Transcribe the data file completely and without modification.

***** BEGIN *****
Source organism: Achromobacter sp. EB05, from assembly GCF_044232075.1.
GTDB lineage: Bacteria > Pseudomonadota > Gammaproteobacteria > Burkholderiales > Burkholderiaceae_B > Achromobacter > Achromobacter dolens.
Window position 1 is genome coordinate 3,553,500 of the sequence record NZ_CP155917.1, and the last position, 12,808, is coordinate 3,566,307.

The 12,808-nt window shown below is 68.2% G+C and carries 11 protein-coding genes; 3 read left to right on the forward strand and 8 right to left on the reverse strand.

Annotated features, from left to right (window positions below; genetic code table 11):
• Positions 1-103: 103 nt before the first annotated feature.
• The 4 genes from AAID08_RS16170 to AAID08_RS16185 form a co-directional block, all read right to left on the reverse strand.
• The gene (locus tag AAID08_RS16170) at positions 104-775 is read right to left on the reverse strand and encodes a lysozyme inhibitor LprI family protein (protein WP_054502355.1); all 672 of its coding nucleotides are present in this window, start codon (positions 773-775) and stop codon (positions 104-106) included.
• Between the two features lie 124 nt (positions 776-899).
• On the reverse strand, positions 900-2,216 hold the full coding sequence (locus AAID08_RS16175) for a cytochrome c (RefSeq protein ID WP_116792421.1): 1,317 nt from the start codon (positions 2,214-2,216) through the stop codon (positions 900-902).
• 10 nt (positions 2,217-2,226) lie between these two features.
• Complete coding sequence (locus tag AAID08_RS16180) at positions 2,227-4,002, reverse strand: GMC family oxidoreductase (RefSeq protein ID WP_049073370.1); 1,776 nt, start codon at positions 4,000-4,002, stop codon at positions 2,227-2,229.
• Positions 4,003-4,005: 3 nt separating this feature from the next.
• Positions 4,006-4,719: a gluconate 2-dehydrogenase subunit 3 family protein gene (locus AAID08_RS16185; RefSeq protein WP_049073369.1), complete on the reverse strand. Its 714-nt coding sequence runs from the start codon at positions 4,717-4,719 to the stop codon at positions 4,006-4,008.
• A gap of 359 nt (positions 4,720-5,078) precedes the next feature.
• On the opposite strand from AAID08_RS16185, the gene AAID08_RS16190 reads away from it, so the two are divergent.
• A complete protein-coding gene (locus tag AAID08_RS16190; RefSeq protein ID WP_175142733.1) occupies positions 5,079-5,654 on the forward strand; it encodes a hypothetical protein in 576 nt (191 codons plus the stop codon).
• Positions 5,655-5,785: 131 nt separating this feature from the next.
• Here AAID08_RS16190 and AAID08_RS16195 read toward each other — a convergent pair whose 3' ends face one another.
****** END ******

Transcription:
Source organism: Achromobacter sp. EB05, from assembly GCF_044232075.1.
GTDB lineage: Bacteria > Pseudomonadota > Gammaproteobacteria > Burkholderiales > Burkholderiaceae_B > Achromobacter > Achromobacter dolens.
Window position 1 is genome coordinate 3,553,500 of the sequence record NZ_CP155917.1, and the last position, 12,808, is coordinate 3,566,307.

The 12,808-nt window shown below is 68.2% G+C and carries 11 protein-coding genes; 3 read left to right on the forward strand and 8 right to left on the reverse strand.

Annotated features, from left to right (window positions below; genetic code table 11):
• Positions 1-103: 103 nt before the first annotated feature.
• The 4 genes from AAID08_RS16170 to AAID08_RS16185 form a co-directional block, all read right to left on the reverse strand.
• The gene (locus tag AAID08_RS16170) at positions 104-775 is read right to left on the reverse strand and encodes a lysozyme inhibitor LprI family protein (protein WP_054502355.1); all 672 of its coding nucleotides are present in this window, start codon (positions 773-775) and stop codon (positions 104-106) included.
• Between the two features lie 124 nt (positions 776-899).
• On the reverse strand, positions 900-2,216 hold the full coding sequence (locus AAID08_RS16175) for a cytochrome c (RefSeq protein ID WP_116792421.1): 1,317 nt from the start codon (positions 2,214-2,216) through the stop codon (positions 900-902).
• 10 nt (positions 2,217-2,226) lie between these two features.
• Complete coding sequence (locus tag AAID08_RS16180) at positions 2,227-4,002, reverse strand: GMC family oxidoreductase (RefSeq protein ID WP_049073370.1); 1,776 nt, start codon at positions 4,000-4,002, stop codon at positions 2,227-2,229.
• Positions 4,003-4,005: 3 nt separating this feature from the next.
• Positions 4,006-4,719: a gluconate 2-dehydrogenase subunit 3 family protein gene (locus AAID08_RS16185; RefSeq protein WP_049073369.1), complete on the reverse strand. Its 714-nt coding sequence runs from the start codon at positions 4,717-4,719 to the stop codon at positions 4,006-4,008.
• A gap of 359 nt (positions 4,720-5,078) precedes the next feature.
• On the opposite strand from AAID08_RS16185, the gene AAID08_RS16190 reads away from it, so the two are divergent.
• A complete protein-coding gene (locus tag AAID08_RS16190; RefSeq protein ID WP_175142733.1) occupies positions 5,079-5,654 on the forward strand; it encodes a hypothetical protein in 576 nt (191 codons plus the stop codon).
• Positions 5,655-5,785: 131 nt separating this feature from the next.
• Here AAID08_RS16190 and AAID08_RS16195 read toward each other — a convergent pair whose 3' ends face one another.